Miles Cleret , operators of Soundway Records, which celebrates its tenth anniversary in April , has never intended to start their own label . 2002 he was on holiday in Ghana and heard a local DJ a track from Ebo Taylor hung up. Taylor Afrobeat combines traditional Ghanaian music with elements of American funk and rock giants like James Brown or Deep Purple. His songs are based on popular rhymes from the gold mine of traditional Ghanaian music. The instrumental tools : electric guitars , bass, drum set and brass section are imports from the Western Hemisphere. Like so many children of the hip-hop generation begins in the nineties, soul, funk and jazz records to discover Miles Cleret who have served as sample treasure trove of hip-hop producer. The intersection of their own taste in music and the newly discovered exotic let Cleret in Africa find the soundtrack of his life. Rough soul and funk beads that do not have the technical standard of U.S. productions , but autrumpften by a particular experiment . "There was a spirit of optimism , a sense of self-empowerment. Most countries had indeed just a decade behind independence , "he explained. Fascinated by this original sound hybrid he traveled to Ghana for three years then compile the compilation " Ghana Soundz " . When interested in a label on the compilation , based Cleret Soundway . After ten years, he can now look back with pride on 40 Releases of singles, EPs , compilations and albums published again .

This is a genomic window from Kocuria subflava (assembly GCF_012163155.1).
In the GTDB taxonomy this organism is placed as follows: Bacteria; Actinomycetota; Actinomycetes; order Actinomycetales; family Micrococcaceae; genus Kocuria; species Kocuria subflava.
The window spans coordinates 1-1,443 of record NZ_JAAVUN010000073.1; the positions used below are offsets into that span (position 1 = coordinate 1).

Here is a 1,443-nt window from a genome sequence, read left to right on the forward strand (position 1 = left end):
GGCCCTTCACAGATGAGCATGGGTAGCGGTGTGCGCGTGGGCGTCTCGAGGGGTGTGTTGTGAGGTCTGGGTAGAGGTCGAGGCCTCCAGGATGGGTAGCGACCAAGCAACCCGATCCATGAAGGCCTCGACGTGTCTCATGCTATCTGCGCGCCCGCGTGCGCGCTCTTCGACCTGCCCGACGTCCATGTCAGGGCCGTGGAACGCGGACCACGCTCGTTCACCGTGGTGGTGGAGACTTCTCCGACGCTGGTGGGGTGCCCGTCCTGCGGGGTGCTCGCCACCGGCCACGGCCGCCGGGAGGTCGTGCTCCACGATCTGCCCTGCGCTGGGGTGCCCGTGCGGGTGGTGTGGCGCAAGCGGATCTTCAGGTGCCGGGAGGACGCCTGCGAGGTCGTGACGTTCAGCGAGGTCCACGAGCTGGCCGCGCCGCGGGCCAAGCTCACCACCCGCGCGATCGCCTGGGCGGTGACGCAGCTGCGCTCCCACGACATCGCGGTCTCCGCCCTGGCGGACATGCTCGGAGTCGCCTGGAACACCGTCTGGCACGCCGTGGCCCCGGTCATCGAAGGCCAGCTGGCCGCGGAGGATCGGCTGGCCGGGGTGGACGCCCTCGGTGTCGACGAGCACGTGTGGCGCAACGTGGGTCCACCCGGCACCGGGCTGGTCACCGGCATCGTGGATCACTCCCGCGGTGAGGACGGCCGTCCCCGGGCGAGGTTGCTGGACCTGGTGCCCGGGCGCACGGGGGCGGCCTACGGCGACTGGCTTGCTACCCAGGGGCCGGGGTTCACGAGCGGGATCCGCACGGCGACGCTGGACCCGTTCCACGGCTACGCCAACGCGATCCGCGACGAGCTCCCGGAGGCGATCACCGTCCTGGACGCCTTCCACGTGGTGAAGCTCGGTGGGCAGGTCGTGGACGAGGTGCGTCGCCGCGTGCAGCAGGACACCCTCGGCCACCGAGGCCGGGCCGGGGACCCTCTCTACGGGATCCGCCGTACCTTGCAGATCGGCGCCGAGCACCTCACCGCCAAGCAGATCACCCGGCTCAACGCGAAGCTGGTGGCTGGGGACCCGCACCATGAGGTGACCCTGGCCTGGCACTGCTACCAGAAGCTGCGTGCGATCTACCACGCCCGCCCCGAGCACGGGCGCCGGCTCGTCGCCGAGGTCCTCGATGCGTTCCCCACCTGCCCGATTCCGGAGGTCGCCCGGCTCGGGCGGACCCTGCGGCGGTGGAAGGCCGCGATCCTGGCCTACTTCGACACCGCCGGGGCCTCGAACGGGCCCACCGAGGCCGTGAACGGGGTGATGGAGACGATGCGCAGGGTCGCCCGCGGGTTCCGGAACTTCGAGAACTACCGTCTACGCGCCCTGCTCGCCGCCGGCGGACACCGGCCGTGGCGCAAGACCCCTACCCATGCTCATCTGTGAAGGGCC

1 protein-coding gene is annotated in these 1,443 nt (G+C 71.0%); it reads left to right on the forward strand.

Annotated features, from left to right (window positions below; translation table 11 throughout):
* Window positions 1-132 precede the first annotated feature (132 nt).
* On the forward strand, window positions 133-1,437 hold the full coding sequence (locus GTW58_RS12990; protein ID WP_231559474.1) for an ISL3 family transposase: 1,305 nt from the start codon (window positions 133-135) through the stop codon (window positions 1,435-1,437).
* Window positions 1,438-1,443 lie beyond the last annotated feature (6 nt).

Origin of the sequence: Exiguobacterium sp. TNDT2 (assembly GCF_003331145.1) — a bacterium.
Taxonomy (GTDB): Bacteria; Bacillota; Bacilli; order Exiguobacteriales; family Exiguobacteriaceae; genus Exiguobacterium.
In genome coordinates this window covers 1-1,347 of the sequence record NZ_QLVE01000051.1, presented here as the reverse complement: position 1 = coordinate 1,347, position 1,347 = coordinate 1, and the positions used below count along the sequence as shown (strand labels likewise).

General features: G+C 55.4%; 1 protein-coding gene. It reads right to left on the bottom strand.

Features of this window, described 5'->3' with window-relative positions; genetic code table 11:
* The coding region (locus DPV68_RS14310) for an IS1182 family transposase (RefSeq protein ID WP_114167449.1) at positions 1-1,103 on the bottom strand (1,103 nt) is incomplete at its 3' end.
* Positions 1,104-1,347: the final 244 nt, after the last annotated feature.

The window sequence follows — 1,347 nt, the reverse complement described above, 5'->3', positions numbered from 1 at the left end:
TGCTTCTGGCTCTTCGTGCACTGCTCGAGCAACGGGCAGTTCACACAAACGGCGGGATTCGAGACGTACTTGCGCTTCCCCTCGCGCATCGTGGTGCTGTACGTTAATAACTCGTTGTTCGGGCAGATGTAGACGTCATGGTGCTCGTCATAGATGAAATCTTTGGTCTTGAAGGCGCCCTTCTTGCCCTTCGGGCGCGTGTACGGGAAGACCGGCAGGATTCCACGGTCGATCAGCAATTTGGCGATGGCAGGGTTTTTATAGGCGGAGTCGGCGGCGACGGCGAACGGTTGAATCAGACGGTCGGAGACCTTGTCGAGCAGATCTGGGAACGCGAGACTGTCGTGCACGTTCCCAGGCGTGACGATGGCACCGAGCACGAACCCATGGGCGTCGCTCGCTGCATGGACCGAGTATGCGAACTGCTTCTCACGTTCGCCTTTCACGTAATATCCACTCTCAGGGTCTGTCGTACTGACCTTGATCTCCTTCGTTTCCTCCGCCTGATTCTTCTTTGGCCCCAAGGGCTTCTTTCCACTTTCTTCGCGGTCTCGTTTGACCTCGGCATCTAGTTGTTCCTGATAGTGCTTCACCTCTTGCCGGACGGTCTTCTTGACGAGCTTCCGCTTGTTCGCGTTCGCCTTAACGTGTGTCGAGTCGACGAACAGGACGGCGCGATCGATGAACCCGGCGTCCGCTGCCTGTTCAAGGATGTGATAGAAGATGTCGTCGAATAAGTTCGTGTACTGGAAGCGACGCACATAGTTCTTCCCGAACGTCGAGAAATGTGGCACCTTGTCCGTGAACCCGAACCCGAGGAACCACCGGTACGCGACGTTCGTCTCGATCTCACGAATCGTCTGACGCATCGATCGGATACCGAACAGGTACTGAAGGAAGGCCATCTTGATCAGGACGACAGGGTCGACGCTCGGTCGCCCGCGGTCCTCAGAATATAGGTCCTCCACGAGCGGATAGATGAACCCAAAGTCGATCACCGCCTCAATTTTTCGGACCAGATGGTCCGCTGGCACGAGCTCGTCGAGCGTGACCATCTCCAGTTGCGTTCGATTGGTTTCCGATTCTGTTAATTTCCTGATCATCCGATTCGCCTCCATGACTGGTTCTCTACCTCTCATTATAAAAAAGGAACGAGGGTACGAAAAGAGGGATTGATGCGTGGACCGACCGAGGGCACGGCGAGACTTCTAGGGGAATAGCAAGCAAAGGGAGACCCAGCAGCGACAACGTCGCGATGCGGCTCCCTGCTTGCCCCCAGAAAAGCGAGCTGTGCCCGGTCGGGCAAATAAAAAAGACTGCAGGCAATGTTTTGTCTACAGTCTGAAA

Unlike Ben Redscheb the focus of the label has moved away over the years of Africa. As Cleret one day buys on Ebay Calypso plates , he befriends the seller Roberto Gyement . A Californian with Latino roots , which then puts together a series of Panamanian and Colombian compilations for Soundway . Gyement shares Clerets career : his childhood heroes were Black Sabbath and Run DMC . But in 2000 he moved to Costa Rica for six years and slowly developed a sense of calypso, salsa and cumbia . To extend his visa , he must make a trip to neighboring Panama every three months. "I was looking directly into the border town on a radio station where I bought thousands of old LPs and singles. They had tons of records. " Gyement takes over the department Panama and Colombia and, together five fabulous compilations, which could be considered as a genetic code Panamanian and Colombian musical culture of the 1960s and 1970s. Unlike Cuba or Jamaica, the Caribbean Grooves of the neighbors were never in the global focus. In this case, both countries have very own Styles: Panama's music scene was enriched in the sixties and seventies by Calypso by immigrants from Trinidad and radio American GIs . On the Caribbean coast of Colombia cumbia was invented ; those shuffling Smoky offbeat groove, which found its imitators in Peru and Argentina and now mixed with club beats as " Electro- Cumbia " celebrates his victory in the clubs of Buenos Aires to Berlin.